WHAM study gets the go-go from NIHR

A research study has been awarded funding to determine whether singing classes can help people maintain the health benefits seen after undertaking pulmonary rehabilitation.

Pulmonary rehabilitation is an education and exercise programme recommended for people with lung conditions to help improve the management of symptoms, such as breathlessness, the ability to exercise and improve quality of life. Royal Brompton & Harefield NHS Foundation Trust has its own pulmonary rehabilitation service which is run by physiotherapists at both hospital sites. 

Unfortunately, many of the improvements seen in people who undertake the programme are typically lost after about a year after completing a programme, mainly due to the absence of continued supervised training which is not widely available. 

The aim of this research project will be to encourage people who complete the pulmonary rehabilitation programme, to participate in Singing for Lung Health (SLH) classes led by a specially trained singing teacher.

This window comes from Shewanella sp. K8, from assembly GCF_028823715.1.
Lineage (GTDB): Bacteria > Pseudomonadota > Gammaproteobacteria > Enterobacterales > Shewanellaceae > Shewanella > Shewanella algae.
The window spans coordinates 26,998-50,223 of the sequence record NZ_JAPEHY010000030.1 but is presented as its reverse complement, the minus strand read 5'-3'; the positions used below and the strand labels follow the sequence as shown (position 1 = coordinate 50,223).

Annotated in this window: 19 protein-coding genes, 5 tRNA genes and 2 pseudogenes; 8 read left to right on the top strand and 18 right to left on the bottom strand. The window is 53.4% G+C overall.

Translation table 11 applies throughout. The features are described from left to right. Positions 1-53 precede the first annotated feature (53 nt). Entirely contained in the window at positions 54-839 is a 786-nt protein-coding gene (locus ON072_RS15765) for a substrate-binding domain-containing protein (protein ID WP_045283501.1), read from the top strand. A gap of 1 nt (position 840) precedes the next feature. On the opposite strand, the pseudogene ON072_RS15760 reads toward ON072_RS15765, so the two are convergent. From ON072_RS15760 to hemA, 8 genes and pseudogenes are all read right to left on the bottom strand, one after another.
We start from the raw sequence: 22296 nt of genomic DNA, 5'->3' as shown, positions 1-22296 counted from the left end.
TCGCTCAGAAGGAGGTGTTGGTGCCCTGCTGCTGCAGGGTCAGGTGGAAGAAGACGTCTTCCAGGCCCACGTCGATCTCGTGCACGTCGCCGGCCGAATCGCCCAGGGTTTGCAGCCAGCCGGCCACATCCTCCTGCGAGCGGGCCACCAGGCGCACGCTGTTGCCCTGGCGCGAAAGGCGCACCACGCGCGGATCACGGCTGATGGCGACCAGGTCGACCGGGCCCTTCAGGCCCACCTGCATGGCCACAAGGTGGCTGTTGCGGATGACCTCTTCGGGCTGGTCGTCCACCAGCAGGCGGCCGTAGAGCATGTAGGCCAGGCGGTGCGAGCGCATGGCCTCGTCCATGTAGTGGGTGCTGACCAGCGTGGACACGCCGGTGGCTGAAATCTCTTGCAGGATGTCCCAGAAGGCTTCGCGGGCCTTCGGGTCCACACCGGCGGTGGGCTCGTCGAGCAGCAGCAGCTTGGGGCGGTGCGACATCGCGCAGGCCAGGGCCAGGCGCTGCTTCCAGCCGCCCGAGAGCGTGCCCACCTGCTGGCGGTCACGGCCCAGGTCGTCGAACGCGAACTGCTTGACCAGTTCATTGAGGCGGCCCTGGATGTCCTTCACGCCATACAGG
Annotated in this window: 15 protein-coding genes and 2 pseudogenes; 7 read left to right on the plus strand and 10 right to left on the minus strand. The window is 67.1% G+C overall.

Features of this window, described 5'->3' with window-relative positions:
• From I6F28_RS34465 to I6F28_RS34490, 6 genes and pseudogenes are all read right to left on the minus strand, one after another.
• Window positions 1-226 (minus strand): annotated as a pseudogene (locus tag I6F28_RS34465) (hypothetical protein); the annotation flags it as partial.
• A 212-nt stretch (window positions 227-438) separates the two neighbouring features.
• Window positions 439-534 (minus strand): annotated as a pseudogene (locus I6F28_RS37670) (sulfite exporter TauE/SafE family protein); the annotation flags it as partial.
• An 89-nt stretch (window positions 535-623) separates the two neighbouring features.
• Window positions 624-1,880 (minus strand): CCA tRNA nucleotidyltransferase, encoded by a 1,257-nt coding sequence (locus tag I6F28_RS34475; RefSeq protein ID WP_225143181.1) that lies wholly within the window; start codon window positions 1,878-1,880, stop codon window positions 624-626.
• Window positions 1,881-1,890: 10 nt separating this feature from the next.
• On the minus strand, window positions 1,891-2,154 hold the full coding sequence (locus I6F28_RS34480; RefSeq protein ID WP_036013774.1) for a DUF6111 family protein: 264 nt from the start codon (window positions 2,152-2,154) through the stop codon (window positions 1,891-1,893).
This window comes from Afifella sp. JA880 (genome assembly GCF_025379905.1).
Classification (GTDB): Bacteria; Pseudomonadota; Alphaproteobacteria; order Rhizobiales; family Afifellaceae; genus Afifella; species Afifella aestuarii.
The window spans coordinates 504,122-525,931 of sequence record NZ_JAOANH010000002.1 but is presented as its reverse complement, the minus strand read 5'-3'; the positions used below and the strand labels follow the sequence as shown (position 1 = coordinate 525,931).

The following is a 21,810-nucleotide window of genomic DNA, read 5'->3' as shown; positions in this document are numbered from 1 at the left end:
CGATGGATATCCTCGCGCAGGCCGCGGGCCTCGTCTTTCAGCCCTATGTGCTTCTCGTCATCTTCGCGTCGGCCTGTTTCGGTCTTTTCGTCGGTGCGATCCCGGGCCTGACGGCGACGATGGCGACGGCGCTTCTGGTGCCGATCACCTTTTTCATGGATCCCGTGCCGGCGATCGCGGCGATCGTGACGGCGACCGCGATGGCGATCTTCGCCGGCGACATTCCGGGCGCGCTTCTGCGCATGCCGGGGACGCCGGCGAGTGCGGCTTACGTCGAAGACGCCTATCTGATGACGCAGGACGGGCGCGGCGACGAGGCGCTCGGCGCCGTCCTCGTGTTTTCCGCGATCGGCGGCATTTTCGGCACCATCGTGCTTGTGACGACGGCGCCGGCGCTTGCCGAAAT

The Singing for Lung Health classes will help participants learn techniques to help control their breathing, using singing exercises and tools to improve breathing control and in the process, gain the skills to help them to cope with their lung condition.

Dr Adam Lewis, physiotherapy lecturer at Brunel University London and an honorary researcher at the Trust, is leading the project and hopes to prove that the project is feasible - paving the way for a clinical trial in the future to demonstrate any clinical benefits. 

Dr Lewis said:

“It’s fantastic to win this award which has been fully developed and endorsed by patients within the hospital. This award will enable patients with different respiratory condition across London to access a potentially valuable therapy when current choices are limited. 

“Should patients be willing to participate in singing groups following pulmonary rehabilitation or be randomised to receive standard home exercises only it will be feasible to scale up our work into a further definitive trial.” 

The WHAM study (Maintaining the benefits of Pulmonary Rehabilitation With Harmonies And Melodies via Singing for Lung Health) as it’s called, has been funded by the National Institute for Health Research (NIHR) through the Research for Patient Benefit (RfPB) programme.

To find out more about this research, or any of our other projects, please contact us.